This work is supported by the project Enabling Nutrient Symbiosis in Agriculture (ENSA) currently supported through a by the project Enabling Nutrient Symbioses in Africa (ENSA), that is funded by Bill & Melinda Gates Agricultural Innovations (INV- 57461), the Bill & Melinda Gates Foundation and the Foreign, Commonwealth and Development Office (INV-55767).

Origin and diversification of plant symbioses (ERC CoG - ORIGINS)

Mutualism between plants and microorganisms has been essential for the evolution of terrestrial ecosystems for millions of years. It has been proposed that even the colonization of lands by plants was facilitated by a mutualistic symbiosis formed with arbuscular mycorrhizal fungi. This symbiosis, by far the most widespread in land plants, results in the accommodation of the symbiotic fungus inside the plant cells. 

Following this initial symbiosis, multiple other intracellular symbioses have evolved in plants as diverse as orchids, Ericaceae such as cranberry, legumes or the Jungermanniales, a group of bryophytes. These symbioses provide numerous benefits, improving plant nutrient acquisition and fitness. 

Despite their absolute importance in terrestrial ecosystems, the molecular mechanisms underlying the origin and subsequent evolution of intracellular symbioses in plants remain poorly understood. As a first insight, we have found that a single genetic pathway may regulate all these diverse intracellular symbioses (Radharkishnan et al. Nature Plants 2020) using comparative phylogenomics.

In a first objective, we will use CRISPR/Cas9 in the bryophyte Marchantia paleacea to test the conservation across land plants of symbiotic mechanisms known in angiosperms. Then, we will decipher how these mechanisms evolved by comparing land plants with their closest algal relatives. In a second objective, we will conduct transcriptomics coupled with genetic manipulations of most known intracellular symbioses in plants. This will allow determining how the ability to host intracellularly microbial symbionts recruited in the environment evolved repeatedly in land plants and how functional specificity evolved in these different symbioses. Lastly, we will investigate why the evolution of intracellular symbioses is constrained to a unique genetic pathway.

Through this ERC Consolidator project, combining phylogenomics, biochemistry, transcriptomics and genetic validations in six plant lineages covering more than 500 million years of diversity, we will provide a comprehensive understanding of the molecular mechanisms underlying the evolution of intracellular mutualistic symbioses in plants.

Lichen evolution in chlorophyte algae

Lichens are formed by photobionts (green algae or cyanobacteria) and mycobionts (mostly ascomycete fungi) in associations where the fungus surrounds the alga. Multiple algal species from the chlorophytes are able to form this association, however the molecular mechanisms that have allowed this symbiosis to evolve remain unknown (Puginier et al. 2022). We aim at identifying these mechanisms to understand how lichenization evolved.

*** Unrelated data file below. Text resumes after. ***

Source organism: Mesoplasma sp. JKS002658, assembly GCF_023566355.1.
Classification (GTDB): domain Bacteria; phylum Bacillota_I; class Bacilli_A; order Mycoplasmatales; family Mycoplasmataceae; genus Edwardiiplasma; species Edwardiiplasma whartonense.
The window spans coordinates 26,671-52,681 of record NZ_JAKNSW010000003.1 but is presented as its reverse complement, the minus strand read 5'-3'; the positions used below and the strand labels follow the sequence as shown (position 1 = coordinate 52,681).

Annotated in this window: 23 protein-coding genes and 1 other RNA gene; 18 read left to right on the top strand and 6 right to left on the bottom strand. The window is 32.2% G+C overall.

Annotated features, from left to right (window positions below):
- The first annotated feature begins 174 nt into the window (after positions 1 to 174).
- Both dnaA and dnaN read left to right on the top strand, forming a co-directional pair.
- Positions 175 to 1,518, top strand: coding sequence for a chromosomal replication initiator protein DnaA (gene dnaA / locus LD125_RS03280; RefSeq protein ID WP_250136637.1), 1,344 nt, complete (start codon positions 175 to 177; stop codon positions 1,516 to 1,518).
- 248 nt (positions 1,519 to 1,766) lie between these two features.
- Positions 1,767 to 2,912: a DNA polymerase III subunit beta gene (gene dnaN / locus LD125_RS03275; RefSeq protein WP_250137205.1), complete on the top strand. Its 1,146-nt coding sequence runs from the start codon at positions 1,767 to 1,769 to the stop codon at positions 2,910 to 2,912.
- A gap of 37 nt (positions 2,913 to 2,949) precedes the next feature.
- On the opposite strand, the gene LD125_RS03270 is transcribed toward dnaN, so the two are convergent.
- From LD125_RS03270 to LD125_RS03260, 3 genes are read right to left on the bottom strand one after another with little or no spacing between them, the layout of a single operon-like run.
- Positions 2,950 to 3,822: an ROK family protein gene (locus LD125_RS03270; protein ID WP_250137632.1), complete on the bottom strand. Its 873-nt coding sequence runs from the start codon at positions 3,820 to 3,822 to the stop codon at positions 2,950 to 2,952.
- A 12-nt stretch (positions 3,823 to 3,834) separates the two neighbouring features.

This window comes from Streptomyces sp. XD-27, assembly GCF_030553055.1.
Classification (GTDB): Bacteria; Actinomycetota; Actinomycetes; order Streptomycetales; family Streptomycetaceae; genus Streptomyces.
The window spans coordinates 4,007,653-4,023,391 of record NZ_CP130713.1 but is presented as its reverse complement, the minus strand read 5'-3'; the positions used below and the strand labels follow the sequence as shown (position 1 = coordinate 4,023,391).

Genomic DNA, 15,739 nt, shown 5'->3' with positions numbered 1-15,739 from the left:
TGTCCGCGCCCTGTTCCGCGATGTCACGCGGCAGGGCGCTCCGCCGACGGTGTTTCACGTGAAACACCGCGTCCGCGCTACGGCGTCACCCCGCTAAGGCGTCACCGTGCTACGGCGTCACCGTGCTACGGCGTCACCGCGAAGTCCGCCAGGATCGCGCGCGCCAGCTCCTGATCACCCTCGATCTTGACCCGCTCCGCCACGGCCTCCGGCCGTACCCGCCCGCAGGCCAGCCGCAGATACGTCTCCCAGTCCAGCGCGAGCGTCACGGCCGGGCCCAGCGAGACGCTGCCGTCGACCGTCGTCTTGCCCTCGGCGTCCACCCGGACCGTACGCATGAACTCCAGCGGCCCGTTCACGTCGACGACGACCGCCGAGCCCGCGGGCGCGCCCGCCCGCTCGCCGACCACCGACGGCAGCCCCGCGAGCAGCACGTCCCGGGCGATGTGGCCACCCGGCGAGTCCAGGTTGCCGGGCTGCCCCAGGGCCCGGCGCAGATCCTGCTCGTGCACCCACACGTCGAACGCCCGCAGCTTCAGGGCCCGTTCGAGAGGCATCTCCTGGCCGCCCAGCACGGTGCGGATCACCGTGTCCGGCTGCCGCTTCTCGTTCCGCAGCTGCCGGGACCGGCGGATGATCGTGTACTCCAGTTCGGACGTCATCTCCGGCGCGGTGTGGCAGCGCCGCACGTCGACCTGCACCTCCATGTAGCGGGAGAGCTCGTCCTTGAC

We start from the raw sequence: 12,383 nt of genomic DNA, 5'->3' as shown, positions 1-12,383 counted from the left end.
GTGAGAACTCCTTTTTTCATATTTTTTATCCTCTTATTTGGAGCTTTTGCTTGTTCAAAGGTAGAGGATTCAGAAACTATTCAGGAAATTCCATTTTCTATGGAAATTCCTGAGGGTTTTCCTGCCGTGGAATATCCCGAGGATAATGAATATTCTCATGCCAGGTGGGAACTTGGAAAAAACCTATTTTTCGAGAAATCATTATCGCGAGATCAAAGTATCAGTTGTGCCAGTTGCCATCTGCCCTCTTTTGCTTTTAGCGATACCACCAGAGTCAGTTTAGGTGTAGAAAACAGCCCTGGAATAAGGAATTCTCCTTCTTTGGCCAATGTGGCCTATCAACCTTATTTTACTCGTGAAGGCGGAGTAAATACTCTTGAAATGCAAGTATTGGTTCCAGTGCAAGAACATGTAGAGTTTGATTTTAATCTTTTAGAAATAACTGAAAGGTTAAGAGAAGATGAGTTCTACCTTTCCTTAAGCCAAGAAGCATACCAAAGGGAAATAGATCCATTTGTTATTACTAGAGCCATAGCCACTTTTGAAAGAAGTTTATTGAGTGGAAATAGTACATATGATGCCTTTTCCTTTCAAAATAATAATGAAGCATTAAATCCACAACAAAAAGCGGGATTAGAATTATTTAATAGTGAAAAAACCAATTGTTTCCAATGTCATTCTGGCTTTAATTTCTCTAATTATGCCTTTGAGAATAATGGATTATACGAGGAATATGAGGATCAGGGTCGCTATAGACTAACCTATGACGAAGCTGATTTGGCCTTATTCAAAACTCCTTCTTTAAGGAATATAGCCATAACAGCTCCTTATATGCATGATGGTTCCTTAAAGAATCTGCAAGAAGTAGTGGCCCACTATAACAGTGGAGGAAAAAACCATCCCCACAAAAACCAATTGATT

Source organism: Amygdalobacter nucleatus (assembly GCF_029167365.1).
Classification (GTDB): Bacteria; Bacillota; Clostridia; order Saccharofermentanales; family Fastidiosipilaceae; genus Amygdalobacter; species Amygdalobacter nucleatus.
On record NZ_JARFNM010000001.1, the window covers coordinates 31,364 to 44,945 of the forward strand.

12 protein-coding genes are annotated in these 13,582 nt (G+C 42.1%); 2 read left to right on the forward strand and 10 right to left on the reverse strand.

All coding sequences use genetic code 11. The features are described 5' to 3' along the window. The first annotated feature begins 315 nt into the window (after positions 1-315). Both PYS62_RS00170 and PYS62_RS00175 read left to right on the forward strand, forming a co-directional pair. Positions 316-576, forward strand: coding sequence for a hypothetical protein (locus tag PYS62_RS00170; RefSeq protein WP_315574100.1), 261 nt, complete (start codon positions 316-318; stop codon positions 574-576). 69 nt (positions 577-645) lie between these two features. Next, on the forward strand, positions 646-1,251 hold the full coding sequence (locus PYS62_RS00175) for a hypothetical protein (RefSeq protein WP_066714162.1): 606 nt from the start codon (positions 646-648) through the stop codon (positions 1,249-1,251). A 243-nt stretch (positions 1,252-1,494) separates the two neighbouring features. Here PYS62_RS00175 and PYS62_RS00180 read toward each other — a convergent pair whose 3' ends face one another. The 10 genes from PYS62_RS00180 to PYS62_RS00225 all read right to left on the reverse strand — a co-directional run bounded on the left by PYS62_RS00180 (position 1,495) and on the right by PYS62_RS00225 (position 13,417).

Model species: Chlamydomonas reinhardtii - Trebouxia

Approaches: Phylogenomics – Transcriptomies

This work is supported by a PhD fellowship from the EUR TULIP

Immunity in the liverworts Marchantia

Marchantia has been found colonized by a large number of endophytes in natural ecosystems (Nelson et al. 2018) and has been shown to be suceptible host for angiosperm pathogens (Carella et al. 2018, Gimenez-Ibanez et al. 2019). A number of mechanisms involved in Marchantia immunity has been described based on direct comparisons with our current knowledge in angiosperms. By contrast, Marchantia-specific resistance mechanisms have been completely overlooked and forward approaches completely ignored.

Model species: Marchantia polymorpha

Approaches: Population & Quantitative Genetics - Metabolomics - Reverse genetics 

Developping pathosystems in Marchantia

As a first step to identify novel resistance mechanisms in Marchantia we are developping new pathosystems. For this purpose, we are testing fungi, oomycetes and bacteria known to infect angiosperms or isolated from Marchantia. 

We are currently determining whether compatible interactions are governed by the same infection-mechanisms on the side of the microbial partner. 

Identification of novel resistance mechanisms by GWAS

Genome Wide Association Studies has proven extremely powerful to identify genes linked to the adaptation to pathogens in angiosperms. We have for instance identified loci affecting susceptibility and resistance to the oomycete Aphanomyces euteishes in Medicago truncatula (Bonhomme et al. 2014, 2015, 2019).  

We have gathered a unique collection of hundred Marchantia polymorpha accessions and sequenced them as part of the 10KP initiative. With this resource we are now addressing the following question:

                    What are the loci linked to resistance to pathogens in Marchantia?

This work is supported by the ANR LEVEL-UP

Interplay between Symbiosis and Immunity at multiple scales (80|PRIME - MicMac)

Interactions between organisms affect gene and ecosystem diversity. Given that most species are constantly challenged by both mutualistic and parasitic microorganisms, we propose that mutualism and parasitism could influence each other. Here, using plants as a model we will combine our complementary expertise to test the hypothesis that parasitism and mutualism impact the evolution of each other. To do this, we first propose to identify genes involved in parasitism or mutualism using genetic approaches (GWAS, selection scans) and to compare their evolution within species of two deeply divergent clades of land plants, angiosperms and liverworts, including in species which have lost mutualism (e.g. Arabidopsis thaliana and Marchantia polymorpha). Then, through phylogenomic approaches across the entire embryophyte phylogeny, we will finely describe the evolution of these genes and infer selective processes to understand how selection can manage the interplay between mutualism and parasitism.

This project is a collaboration between our group and Hervé Philippe's group at SETE ( supported by the CNRS 80|PRIME initiative.